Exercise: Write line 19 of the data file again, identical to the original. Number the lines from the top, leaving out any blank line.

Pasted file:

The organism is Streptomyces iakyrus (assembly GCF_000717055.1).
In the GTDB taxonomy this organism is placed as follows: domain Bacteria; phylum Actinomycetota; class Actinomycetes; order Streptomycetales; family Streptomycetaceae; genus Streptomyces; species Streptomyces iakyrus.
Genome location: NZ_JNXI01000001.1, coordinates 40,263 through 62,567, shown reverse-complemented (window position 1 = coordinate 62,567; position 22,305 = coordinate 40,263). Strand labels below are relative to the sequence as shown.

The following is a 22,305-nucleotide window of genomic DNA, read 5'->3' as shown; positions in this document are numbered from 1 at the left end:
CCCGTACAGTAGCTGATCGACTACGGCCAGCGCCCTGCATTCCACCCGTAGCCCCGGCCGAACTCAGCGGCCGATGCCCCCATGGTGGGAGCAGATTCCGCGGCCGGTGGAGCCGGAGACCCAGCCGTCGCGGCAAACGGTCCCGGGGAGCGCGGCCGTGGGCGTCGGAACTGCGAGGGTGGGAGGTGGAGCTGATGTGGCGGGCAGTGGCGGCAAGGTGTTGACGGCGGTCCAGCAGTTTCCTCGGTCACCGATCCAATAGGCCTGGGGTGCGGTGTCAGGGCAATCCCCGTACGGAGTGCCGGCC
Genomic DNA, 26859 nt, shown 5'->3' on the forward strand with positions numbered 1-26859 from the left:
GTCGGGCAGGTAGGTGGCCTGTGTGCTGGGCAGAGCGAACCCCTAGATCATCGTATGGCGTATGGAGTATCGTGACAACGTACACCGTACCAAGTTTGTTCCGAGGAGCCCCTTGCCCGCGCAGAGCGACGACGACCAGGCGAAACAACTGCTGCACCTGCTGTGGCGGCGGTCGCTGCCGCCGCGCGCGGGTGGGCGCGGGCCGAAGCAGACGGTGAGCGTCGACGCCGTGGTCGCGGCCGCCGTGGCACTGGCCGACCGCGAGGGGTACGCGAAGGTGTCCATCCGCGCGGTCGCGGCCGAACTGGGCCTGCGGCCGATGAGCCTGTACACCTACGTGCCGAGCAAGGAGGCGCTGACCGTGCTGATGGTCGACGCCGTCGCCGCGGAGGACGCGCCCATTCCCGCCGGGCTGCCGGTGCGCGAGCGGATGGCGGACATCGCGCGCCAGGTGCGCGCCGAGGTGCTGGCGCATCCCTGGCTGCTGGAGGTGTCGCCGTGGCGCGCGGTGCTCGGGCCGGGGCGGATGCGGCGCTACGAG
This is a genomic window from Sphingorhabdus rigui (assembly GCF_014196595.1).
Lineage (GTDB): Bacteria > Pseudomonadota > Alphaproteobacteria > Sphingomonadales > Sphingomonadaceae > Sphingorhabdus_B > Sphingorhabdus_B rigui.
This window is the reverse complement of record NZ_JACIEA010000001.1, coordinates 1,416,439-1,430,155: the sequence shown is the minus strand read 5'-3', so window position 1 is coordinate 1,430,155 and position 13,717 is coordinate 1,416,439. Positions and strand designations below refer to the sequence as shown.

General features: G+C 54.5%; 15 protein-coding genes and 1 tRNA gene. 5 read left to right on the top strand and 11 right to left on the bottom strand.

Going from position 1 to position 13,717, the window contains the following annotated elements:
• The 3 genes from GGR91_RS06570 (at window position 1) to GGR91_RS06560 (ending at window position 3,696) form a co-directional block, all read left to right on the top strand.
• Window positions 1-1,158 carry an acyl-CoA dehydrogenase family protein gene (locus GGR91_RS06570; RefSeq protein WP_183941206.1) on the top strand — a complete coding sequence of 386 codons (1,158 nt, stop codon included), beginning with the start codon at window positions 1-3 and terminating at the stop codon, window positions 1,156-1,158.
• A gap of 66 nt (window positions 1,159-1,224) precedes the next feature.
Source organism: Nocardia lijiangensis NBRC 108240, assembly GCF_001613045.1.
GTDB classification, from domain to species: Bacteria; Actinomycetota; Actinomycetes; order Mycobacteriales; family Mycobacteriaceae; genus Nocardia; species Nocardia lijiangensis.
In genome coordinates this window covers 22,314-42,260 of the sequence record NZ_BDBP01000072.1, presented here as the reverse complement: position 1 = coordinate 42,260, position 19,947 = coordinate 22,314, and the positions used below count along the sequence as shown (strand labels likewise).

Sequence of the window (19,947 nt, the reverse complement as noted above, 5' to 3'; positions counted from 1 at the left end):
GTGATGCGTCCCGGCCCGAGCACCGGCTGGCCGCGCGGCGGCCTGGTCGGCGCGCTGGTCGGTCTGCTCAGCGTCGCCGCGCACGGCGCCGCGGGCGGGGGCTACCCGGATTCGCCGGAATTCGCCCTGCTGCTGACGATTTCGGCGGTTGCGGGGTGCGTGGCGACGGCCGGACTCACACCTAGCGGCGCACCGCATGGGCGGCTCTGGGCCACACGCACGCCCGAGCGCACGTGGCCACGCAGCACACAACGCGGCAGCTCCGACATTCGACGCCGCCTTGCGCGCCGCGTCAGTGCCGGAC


Sequence of the window (19,947 nt, the reverse complement as noted above, 5' to 3'; positions counted from 1 at the left end):